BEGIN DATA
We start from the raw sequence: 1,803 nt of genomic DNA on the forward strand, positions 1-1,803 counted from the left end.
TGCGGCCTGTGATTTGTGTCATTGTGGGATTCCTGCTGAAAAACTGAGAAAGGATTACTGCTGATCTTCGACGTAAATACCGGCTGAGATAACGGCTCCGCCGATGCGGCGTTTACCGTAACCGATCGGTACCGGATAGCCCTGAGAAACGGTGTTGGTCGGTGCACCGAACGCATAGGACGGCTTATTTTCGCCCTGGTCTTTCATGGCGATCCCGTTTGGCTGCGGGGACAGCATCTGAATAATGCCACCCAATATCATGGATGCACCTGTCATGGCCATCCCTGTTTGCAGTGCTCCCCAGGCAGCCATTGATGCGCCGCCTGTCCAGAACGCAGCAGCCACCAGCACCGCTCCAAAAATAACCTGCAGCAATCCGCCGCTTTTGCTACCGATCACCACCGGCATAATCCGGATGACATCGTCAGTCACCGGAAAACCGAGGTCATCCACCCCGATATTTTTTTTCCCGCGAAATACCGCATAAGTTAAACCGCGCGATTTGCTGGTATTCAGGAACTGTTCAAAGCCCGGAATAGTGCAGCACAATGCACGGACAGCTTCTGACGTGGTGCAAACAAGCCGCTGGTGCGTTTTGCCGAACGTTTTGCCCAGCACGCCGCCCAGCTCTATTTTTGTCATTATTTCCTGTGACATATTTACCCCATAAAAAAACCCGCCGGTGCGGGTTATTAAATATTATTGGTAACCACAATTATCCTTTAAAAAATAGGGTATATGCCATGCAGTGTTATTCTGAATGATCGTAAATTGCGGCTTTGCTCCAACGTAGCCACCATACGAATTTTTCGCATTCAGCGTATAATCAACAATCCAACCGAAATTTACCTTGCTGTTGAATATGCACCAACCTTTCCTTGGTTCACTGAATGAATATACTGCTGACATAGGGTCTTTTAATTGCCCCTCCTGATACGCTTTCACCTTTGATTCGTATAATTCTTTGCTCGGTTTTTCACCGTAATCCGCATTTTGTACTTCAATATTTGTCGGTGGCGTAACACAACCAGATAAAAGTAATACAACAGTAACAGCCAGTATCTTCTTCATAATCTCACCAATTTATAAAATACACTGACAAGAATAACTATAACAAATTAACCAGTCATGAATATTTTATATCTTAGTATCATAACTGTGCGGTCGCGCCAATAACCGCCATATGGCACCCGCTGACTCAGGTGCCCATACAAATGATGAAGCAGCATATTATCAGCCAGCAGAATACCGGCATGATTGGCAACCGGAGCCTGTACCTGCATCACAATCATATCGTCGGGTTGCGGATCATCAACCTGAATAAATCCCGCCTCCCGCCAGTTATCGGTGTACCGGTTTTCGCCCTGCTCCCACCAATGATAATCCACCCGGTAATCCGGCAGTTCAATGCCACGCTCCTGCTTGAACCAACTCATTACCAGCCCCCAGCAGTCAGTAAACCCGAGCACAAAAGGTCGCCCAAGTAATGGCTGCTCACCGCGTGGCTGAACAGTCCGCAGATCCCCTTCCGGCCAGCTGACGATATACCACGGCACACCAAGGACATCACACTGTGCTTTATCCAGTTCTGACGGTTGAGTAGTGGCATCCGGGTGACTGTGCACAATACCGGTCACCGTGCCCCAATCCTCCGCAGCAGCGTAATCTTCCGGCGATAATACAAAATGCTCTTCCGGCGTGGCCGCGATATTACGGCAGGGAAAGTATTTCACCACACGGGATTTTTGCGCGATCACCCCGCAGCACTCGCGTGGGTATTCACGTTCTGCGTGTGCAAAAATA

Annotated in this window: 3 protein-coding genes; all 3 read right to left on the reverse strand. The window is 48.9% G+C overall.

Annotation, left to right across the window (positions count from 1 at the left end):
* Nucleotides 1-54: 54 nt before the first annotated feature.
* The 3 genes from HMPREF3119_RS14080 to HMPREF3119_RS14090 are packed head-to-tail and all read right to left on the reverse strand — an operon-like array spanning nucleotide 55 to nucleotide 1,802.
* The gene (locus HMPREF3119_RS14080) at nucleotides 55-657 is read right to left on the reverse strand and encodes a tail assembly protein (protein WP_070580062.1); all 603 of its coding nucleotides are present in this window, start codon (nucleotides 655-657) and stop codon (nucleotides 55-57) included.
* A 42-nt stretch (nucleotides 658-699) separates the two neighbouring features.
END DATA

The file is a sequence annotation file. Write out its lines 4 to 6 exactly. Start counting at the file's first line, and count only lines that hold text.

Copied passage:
Annotation, left to right across the window (positions count from 1 at the left end):
* Nucleotides 1-54: 54 nt before the first annotated feature.
* The 3 genes from HMPREF3119_RS14080 to HMPREF3119_RS14090 are packed head-to-tail and all read right to left on the reverse strand — an operon-like array spanning nucleotide 55 to nucleotide 1,802.